Book of Hours (Use of Rouen)
Large-scale manuscript sparkling with gold leaf and associated with one of the most skillful collaborator-follower of the Bedford Master.
Published Book of Hours associated with the skillful Master(s) of the Munich Golden Legend, who collaborated with and then continued the Bedford Master’s work in Paris and perhaps in Rouen, in association with other painters, notably the Parisian Dunois Master. This large-scale manuscript with rich gold leaf not only for the miniatures but also for the calendar and borders on the text pages was probably customized in Paris for a female patron living in Rouen.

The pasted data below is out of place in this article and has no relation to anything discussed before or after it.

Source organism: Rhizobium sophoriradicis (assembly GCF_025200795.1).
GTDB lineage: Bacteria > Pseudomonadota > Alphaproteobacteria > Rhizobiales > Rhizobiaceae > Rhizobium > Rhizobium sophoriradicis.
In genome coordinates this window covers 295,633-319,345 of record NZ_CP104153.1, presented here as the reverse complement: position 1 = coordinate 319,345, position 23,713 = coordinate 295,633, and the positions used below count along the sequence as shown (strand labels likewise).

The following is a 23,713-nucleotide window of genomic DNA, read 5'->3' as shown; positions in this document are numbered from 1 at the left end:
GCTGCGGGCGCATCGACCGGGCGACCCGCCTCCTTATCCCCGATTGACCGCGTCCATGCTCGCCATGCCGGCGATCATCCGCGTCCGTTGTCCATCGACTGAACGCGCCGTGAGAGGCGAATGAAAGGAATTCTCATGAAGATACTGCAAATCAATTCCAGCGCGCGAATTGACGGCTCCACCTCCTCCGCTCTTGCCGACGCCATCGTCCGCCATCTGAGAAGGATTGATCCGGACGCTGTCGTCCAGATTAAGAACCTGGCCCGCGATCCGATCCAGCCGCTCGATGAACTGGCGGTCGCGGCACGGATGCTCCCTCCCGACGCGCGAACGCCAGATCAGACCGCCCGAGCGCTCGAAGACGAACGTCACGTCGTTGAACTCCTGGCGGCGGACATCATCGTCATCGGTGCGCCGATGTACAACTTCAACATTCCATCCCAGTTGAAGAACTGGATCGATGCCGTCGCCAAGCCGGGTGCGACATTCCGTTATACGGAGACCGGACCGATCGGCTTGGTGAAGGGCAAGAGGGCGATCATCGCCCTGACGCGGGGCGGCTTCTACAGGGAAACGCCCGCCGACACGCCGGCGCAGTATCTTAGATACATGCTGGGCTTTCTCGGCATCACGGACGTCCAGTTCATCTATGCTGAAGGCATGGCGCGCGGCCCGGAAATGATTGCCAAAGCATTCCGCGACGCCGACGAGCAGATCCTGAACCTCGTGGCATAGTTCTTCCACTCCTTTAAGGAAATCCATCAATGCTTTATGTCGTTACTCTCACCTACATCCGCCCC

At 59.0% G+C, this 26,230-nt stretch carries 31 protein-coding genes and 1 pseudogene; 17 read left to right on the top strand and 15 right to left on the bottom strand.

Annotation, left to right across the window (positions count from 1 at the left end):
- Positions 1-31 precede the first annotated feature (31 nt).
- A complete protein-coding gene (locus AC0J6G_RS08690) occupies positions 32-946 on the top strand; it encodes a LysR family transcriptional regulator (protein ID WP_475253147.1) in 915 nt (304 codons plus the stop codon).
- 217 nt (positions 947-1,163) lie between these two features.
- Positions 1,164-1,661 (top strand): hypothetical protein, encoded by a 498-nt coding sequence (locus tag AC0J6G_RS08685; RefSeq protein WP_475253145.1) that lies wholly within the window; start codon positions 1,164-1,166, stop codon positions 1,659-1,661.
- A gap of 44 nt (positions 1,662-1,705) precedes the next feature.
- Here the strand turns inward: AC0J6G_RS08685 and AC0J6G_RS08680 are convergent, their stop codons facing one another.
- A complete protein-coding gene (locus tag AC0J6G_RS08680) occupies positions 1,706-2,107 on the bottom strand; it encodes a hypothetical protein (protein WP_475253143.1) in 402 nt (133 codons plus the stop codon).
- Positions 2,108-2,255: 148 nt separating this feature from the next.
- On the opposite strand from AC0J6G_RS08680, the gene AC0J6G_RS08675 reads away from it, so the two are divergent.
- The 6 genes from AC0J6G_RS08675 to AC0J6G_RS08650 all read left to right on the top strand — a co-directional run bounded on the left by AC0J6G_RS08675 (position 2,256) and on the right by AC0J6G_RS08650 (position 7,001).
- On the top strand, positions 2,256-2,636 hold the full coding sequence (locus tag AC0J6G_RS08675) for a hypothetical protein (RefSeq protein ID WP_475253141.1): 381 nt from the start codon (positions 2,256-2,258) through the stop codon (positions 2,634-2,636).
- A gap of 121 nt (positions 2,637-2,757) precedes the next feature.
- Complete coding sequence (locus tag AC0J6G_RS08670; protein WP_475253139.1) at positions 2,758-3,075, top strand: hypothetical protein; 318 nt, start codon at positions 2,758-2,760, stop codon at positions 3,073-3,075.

152 folios, complete, mostly in gatherings of 8 (i12, ii6, ix4, xx2), two flyleaves at front and back, some contemporary quire signatures, some catchwords visible though parchment trimmed, written on 16 long lines in a gothic liturgical bookhand, in brown ink (justification 72 x 109 mm), ruled in red, rubrics in red, versal initials in burnished goldleaf on alternating red and blue grounds with white tracery, line endings in red and blue with white tracery and gold accents, line endings also floral motifs touched with burnished goldleaf accents, 2-line initials in burnished gold on alternating red and blue grounds with white tracery infill, outer margins of nearly each page adorned with gold ivyleaves on hairline stems with floral motifs or acanthus leaves, 12 LARGE THREE-QUARTER PAGE MINIATURES WITH FULL BORDERS, in good condition, the miniatures in arched compartments above 4-line initials marking the beginning of major texts, red or blue on burnished goldleaf grounds with floral infill, with 2-sided illuminated baguettes, blue and red with white tracery and floral motifs on burnished goldleaf grounds, full borders composed of dense rinceaux with gold ivyleaves on hairline stems, some acanthus leaves, floral and foliate sprays and vases, the first full border inhabited by a curious figure associated to wine grapes (bacchant ?) (fol. 27) and the Crucifixion miniature complemented by a representation of the Cross and the Passion instruments set in a crown-like medallion, bottom right hand corner of the border (fol. 79). Nineteenth-century dark green velvet binding, center and corners adorned with copper bosses, clasps composed of metallic buckles and fine strips of leather. Second flyleaf at the front with a title penned in dark red ink : “Officium Beatae Virginis Mariae,” followed by a small drawing of a bleeding heart. Dimensions c. 197 x 143 mm.